President Trump Proposes Sweeping Rollback of Environmental Oversight

President Trump gesturing while speaking in front of a small group of supporters

In what could be the administration's broadest attack yet on federal environmental regulations, the Trump administration on Thursday proposed making it easier to approve major energy and infrastructure projects, including new highways and pipelines, without full consideration of their environmental impact or their effects on climate change.

The White House Council on Environmental Quality (CEQ) issued the notice of proposed rulemaking, which calls for modernizing NEPA.

Reactions from industry, environmentalists, Republicans and Democrats were predictable for a rule that would would establish time limits of two years for completion of environmental impact statements and one year for completion of environmental assessments.

"While there may be ways to improve the process to both better protect the environment and provide more certainty to industry, this is simply another give-away to corporate polluters who will put profit before clean air and clean water, and the health of our communities", he said.

The new regulations would set deadlines for how long a review of a project can take: one year for smaller projects and two years for larger ones, The New York Times explained. The White House says the rule would "reduce unnecessary burdens and delays for environmental reviews".

"Losing NEPA means we lose our ability to probably both know what the environmental impacts are gonna be for a project and even knowing what projects are being proposed", said Casi Callaway, executive director of the Mobile Baykeeper, a Gulf Coast-based environmental group.

In 1998, the Baykeeper was able to use NEPA provisions to oppose the Highway 98 construction plan because of the potential it would pollute Mobile's public drinking water.

EIS's can take multiple years to be fully completed, which causes a significant delay to project timelines.

"Essentially it would go straight through the only maritime forest left on the northern Gulf Coast", said Callaway.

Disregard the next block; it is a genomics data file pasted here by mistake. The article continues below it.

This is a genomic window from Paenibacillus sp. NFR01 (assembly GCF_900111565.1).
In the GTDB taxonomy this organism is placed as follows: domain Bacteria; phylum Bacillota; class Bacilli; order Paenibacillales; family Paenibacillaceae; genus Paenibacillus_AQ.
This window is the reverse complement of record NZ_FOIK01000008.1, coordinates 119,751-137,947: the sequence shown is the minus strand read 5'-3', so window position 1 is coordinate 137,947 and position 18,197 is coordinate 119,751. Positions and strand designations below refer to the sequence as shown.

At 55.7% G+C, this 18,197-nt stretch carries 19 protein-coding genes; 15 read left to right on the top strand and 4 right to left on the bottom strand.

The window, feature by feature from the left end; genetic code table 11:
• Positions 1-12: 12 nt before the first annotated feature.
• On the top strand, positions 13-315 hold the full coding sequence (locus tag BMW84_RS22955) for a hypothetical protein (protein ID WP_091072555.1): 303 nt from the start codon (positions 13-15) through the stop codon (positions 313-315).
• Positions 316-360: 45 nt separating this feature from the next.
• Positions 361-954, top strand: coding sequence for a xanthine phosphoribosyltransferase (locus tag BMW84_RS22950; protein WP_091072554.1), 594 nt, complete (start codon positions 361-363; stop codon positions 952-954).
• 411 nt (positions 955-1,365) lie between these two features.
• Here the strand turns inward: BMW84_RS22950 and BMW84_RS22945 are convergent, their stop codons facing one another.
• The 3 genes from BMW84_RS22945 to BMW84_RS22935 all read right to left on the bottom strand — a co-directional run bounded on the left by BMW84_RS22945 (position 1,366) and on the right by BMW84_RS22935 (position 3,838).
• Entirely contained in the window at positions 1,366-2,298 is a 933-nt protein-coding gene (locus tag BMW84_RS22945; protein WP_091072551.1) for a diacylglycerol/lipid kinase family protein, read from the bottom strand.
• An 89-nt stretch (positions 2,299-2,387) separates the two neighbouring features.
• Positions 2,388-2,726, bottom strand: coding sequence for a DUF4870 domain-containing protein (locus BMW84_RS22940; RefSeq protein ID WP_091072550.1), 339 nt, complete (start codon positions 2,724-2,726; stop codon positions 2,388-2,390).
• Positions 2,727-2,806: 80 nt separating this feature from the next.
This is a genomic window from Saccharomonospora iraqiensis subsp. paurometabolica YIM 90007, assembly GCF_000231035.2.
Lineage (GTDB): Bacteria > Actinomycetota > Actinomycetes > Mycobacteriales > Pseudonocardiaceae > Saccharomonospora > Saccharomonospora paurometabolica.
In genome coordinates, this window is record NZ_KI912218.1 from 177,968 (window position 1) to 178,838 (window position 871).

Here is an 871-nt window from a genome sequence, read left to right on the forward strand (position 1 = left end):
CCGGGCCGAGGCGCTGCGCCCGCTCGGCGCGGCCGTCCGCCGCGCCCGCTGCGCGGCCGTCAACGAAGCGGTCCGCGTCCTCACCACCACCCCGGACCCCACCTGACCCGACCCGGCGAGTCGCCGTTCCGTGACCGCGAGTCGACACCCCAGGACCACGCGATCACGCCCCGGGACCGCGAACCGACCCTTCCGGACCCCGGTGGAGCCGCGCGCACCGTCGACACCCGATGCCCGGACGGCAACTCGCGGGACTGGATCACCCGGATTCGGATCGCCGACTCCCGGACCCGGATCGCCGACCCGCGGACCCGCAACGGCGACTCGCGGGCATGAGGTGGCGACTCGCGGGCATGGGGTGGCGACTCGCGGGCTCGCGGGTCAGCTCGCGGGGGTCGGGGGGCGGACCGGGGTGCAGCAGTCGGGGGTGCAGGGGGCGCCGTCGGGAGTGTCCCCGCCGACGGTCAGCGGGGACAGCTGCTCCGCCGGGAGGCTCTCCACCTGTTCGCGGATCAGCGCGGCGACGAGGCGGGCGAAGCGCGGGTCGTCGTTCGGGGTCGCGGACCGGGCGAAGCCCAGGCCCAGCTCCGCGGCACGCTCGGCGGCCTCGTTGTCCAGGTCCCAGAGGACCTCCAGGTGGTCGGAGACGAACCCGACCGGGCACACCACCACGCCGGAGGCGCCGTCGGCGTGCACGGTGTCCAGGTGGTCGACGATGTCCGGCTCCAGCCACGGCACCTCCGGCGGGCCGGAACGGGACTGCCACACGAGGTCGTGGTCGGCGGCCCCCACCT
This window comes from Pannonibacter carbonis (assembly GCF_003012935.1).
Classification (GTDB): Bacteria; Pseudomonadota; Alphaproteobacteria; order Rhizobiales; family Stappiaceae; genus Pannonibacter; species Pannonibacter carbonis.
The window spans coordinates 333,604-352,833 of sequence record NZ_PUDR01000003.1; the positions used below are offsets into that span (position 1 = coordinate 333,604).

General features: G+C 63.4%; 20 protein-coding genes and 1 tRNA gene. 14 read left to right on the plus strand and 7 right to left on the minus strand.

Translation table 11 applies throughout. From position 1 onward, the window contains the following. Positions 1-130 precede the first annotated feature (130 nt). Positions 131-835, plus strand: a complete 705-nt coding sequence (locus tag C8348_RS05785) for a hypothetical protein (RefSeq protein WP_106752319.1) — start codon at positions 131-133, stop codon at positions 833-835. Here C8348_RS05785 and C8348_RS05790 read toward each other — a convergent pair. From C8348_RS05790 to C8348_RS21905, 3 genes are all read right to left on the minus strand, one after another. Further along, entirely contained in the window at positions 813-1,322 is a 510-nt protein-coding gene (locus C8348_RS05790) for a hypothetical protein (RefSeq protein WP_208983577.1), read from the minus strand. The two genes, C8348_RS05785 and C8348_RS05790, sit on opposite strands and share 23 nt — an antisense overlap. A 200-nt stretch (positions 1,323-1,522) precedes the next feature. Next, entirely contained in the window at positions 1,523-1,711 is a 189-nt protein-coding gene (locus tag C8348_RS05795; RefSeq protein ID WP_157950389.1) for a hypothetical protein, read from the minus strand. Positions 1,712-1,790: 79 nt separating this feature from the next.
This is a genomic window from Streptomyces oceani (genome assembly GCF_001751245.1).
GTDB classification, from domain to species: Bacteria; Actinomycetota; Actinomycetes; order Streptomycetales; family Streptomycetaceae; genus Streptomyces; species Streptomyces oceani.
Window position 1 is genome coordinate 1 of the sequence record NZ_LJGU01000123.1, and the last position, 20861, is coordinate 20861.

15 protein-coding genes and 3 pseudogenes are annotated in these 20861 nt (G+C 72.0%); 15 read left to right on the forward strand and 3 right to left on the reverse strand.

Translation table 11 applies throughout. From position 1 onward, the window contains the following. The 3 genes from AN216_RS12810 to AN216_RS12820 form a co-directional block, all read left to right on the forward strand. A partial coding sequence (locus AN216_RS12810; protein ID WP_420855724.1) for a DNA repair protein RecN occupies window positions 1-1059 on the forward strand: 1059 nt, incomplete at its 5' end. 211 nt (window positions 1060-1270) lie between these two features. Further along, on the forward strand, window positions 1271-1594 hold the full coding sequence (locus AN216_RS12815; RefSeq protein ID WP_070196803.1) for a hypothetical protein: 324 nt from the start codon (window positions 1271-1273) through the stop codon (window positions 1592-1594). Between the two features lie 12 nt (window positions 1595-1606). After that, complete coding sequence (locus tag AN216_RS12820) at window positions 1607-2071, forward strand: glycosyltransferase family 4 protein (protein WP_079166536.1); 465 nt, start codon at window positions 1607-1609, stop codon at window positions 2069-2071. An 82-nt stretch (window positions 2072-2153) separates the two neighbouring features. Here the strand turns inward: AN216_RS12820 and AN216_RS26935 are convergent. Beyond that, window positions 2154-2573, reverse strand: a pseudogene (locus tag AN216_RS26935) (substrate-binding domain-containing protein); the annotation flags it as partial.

In his remarks Thursday, Trump blamed existing rules for the lack new infrastructure and termed the current legal environmental landscape a "regulatory nightmare". The government's proposal noted that some simple reviews were taking as long as six years. And allowing merely 60 days for public comment on these sweeping changes is not almost enough time to fully consider its broad, far-reaching implications.

Some environmental groups say they will challenge Trump's order in court. The Trump administration is responding to that complaint by revising the rules the govern how the law is implemented.

The proposed regulations show why. If enacted, this proposal would be the first time in over forty years that the bedrock environmental regulation has been overhauled. "It's just a box the federal government has to check off", Lawrence said.

According to CEQ, the average length of a full-blown Environmental Impact Statement is now 600 pages and takes 4.5 years to conclude.

"The National Association of Realtors is confident that the reforms announced today will remove the barriers standing in the way of infrastructure improvements that stimulate economic growth and create jobs", National Association of Realtors President Vince Malta said January 9. "We don't want it to be at the detriment of the environment that you do it".

White House Council on Environmental Quality Chair Mary Neumayr told NPR that the average environmental impact statement now takes four and a half years to complete, and the average for highways takes seven years, a delay that "deprives Americans of the benefits of modernized bridges and roads that enable them to get home to their families", she said.



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